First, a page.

Another detail that sings out is Nell’s ability to switch seamlessly between men’s and women’s attire. ‘At first, she’s wearing men’s clothes because it would’ve been the only safe way to travel – woman couldn’t really be travelling across Europe by herself, without dressing as a man,’ explains Tom. ‘But then it becomes a really fun game of playing with gender. Sometimes she dresses as a woman, sometimes she dresses as a man – and it kind of flips back and forth right up until the final episode. It’s part of her character, to be gender fluid. She doesn’t really follow any binary, she’s too cool for that.’ It’s also no doubt that these chameleon-like tendencies help make Nell such a skilled highwaywoman, lending her the ability to camouflage and flaunt her identity as needed.

And speaking of highwaymen and highwaywomen, Tom also tells us he did his fair share of true crime research for the show – especially when it came to refining the character of Charles Devereux (Frank Dillane), aka, renowned highwayman Isambard Tulley. ‘There were so many highwaymen to take inspiration from, and the character of Tulley comes up quite a lot – these middle-class gentlemen that dressed up as highwaymen and were really flamboyant,’ says Tom. ‘They were often ladies’ men. There was one that, when he was caught, had lots of lady visitors in the prison trying to save him. It became quite a trope, and I tried to look at as many of these men (and women) as I could while doing my research.

‘I took little elements from each of them – but they were all quite well dressed, which was an interesting find,’ he muses. ‘I suppose they wanted the people they were hijacking to know when it was a highwayman moment. They see the costume more than the person, which made it easier for them to slip away after the crime.’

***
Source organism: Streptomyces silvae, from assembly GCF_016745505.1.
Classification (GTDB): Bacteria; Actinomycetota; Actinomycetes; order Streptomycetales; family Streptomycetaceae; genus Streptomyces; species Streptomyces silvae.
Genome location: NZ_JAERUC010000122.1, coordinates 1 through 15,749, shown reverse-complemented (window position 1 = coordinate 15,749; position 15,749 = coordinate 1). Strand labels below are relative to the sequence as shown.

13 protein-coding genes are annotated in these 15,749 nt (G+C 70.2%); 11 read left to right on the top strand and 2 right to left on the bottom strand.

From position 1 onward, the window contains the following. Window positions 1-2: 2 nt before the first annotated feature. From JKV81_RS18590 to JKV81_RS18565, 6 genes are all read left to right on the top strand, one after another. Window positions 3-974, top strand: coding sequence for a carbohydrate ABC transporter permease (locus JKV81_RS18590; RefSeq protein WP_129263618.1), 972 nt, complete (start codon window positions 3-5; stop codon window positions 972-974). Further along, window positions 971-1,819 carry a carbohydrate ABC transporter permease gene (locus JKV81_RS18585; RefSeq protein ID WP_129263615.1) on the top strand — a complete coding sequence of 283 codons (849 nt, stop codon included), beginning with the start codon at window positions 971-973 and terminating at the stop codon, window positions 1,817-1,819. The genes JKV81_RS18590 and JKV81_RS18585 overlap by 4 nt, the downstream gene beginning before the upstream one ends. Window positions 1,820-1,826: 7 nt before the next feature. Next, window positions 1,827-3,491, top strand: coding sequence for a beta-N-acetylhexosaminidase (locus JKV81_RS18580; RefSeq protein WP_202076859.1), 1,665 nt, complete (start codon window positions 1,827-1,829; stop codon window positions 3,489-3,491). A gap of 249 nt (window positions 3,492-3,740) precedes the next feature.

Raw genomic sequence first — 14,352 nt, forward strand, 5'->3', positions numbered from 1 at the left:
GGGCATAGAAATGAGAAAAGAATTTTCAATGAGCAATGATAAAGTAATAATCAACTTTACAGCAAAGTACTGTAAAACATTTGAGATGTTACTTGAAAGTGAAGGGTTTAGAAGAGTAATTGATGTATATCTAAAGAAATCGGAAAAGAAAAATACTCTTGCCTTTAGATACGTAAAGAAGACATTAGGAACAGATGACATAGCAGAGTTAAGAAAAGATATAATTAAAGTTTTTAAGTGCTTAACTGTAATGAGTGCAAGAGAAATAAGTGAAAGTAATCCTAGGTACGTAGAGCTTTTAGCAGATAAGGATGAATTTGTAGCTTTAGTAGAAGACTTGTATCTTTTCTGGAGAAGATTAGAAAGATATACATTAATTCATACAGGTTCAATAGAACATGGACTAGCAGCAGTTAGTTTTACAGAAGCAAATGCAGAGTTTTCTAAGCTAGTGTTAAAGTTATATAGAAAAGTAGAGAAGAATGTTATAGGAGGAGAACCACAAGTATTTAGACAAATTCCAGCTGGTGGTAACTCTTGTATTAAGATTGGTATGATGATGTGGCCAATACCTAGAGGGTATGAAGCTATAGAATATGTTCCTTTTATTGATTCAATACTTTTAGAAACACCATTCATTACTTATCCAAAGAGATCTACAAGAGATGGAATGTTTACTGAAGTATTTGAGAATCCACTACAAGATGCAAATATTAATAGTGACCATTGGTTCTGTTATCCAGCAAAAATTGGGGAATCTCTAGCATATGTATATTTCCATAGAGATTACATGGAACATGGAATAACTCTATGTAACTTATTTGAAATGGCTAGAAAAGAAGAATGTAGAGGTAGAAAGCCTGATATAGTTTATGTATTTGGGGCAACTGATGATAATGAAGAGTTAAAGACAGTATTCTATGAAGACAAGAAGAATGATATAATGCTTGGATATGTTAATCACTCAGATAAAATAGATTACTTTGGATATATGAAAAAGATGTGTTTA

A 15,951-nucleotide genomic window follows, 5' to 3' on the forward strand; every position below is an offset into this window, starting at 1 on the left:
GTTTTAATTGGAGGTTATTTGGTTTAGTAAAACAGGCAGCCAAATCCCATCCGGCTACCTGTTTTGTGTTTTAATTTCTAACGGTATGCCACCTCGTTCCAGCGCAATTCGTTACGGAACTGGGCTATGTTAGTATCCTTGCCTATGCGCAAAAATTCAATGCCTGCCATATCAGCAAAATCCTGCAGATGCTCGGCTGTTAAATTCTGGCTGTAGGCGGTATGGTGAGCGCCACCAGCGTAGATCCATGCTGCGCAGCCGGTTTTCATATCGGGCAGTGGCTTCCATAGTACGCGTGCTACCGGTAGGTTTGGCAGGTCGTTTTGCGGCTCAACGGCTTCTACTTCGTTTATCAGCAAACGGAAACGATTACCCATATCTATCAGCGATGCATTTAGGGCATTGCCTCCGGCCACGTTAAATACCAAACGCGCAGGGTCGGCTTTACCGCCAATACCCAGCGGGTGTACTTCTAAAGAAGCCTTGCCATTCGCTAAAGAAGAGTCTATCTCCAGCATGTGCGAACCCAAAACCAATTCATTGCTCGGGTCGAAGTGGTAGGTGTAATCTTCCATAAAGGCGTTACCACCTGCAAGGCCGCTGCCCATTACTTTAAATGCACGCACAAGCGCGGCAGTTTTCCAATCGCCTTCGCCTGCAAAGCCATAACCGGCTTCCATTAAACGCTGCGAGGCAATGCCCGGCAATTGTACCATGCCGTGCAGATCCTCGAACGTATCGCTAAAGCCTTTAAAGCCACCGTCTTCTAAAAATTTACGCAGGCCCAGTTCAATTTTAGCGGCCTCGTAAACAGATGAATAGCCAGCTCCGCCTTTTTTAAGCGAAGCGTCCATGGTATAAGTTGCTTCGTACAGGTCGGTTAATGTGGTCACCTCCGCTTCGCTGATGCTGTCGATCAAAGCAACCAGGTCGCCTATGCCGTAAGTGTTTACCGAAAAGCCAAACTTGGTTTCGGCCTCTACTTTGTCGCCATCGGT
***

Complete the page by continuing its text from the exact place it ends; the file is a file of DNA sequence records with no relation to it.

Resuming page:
Frank Dillane as Charles Devereux/Isambard Tulley

Frank Dillane as Charles Devereux/Isambard Tulley (c) Robert Viglasky/Disney+ © 2022

And with Renegade Nell being dubbed a historical adventure, you can expect plenty of action throughout the show. Creating costumes for the character’s stunts was another challenge that Tom relished in while working on the show: ‘This show is a lot more action packed compared to previous projects I’ve worked on – and there’s a whole new world of complication if you’re doing period costume because people don’t usually, you know, tear around the countryside and get into fights.

‘Most of the characters in Renegade Nell either jump on a horse or get into a fight – and a lot of them do both – which meant we needed doubles and triples of costumes,’ Tom continues. ‘We’d make clean and dirty versions of one costume for a riding double, a fight double and the actor. It can be six or seven costumes by the time you’ve completed a scene for one character. That was a whole new complication, but I loved it.’

All this is to say that Renegade Nell will surely rise to meet any expectations you might have for the period genre – and then some. ‘It takes a small town to get these things on stage,’ says Tom, and the work that went into every element of the series comes across in the fantastic quality of the acting, the world-building, the stunts and, of course, the costumes.


You can see Tom Pye’s work in action by streaming Renegade Nell on Disney+ from 29 March 2024.

Images courtesy of Disney+